BORDEAUX: Germany coach Joachim Loew said Friday he won’t be fooled: when it comes to Italy and major finals, he is taking nothing for granted ahead of their battle for a semi-final spot at Euro 2016.
Barely four months after humbling Italy 4-1 in a friendly in Munich, Germany go into Saturday’s quarter-final clash in Bordeaux as favorites to clinch a place in the last four and a match-up with France or Iceland.
Loew’s men virtually cruised to the World Cup trophy in Brazil two years ago and, considered by Italy coach Antonio Conte as “the most complete” national team he has ever seen, they are widely tipped to add the European title too.
The last side to achieve the feat was Spain, who claimed their second successive title from the European Championships in 2012, two years after winning the World Cup.
But Spain’s bid for a record third successive title ended with a 2-0 defeat to Italy in Paris on Sunday, and Loew — who saw Germany’s Euro 2012 bid stopped by Italy in the semi-finals — said he has seen the warning signs.
“We’re going into this game feeling confident, but it won’t be easy. Italy don’t just have defensive qualities, their offensive game is strong too,” Loew told media in Bordeaux on Friday. “We might have beat them in the friendly (in March) but I know the Italians. They recover well from friendly defeats and when it comes to big competitions they become really united.”
In a 10-year spell in charge of Germany, Loew has first-hand knowledge of the Azzurri at major finals.
He was assistant to Jurgen Klinsmann when Italy beat Germany in the semi-finals of their triumphant 2006 World Cup campaign.
Loew was then in charge when a pair of Mario Balotelli goals in the Euro 2012 semi-final put paid to Germany’s campaign, with Italy going on to lose 4-0 to Spain in the final.
History on Italy’s side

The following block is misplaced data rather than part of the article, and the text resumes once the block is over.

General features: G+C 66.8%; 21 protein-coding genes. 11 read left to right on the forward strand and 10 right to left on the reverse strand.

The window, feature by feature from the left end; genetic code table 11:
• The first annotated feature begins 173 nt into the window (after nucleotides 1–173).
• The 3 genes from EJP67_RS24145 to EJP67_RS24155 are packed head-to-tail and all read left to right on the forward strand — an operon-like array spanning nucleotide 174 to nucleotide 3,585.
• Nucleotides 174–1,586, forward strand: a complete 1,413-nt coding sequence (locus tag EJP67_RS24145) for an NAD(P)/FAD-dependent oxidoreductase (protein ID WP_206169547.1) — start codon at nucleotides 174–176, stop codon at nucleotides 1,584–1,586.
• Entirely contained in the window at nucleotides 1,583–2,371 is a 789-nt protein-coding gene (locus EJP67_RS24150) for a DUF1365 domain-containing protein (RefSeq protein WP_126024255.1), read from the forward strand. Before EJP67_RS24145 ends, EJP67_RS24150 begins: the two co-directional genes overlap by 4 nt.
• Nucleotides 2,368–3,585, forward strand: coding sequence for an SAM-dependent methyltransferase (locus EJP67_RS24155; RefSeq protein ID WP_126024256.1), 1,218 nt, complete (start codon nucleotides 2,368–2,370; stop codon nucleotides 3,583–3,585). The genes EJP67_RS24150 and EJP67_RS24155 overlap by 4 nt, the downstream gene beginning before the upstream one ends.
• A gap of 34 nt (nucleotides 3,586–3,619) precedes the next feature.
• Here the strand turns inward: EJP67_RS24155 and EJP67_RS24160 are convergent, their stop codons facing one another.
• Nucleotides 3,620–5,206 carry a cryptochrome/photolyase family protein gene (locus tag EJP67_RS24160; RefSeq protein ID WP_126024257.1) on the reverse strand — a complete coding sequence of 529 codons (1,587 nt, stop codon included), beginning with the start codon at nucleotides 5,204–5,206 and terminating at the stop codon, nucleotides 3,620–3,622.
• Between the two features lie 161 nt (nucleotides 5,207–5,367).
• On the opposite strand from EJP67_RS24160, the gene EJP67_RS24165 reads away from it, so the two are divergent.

On paper, Germany should have real concerns: they have failed to beat Italy in eight previous encounters at major finals.
But Loew insists Germany, who secured their quarter-final place with a 3-0 humbling of Slovakia, are focused and relaxed.
“We spent a lot of time this week analysing Italy, watching their other games,” he said.
“They’re not just a side that focuses on defense. Of course they know how to defend, and we’ve prepared for that. “But they also have good attacking options. But I believe we are well prepared and I think we know what we’re up against tomorrow.”
Despite some shaky performances in the tournament so far, Germany goalkeeper Manuel Neuer has kept a clean sheet. Indeed Neuer is on a record run of five games without conceding a goal, a first in the 108-year history of the German FA, which includes the 2-0 warm-up win over Hungary.
Germany midfielder Mezut Ozil believes Germany’s world-class “pedigree” will be enough to shake the Italian monkey off their back, and carry them through to the semis.
“We’re well aware of our qualities,” said Ozil. “The most important thing is to win tomorrow, achieve what the coach wants from us. In big tournaments it’s true we’ve failed when it comes to playing Italy. But we knew from the start we would come up against top opposition, and we’re convinced we can reach our goals.”
Italy are set to be without two key midfielders in Daniele De Rossi, who has a thigh injury, and Antonio Candreva, who is nursing a hamstring problem.
But Loew, again, is preparing for a late surprise.
“I’ve heard about De Rossi, but we don’t really know if he’ll play,” he added. “The Italians are quite flexible when it comes to their teams. They like to keep secrets, so there might always be a surprise tomorrow.” AFP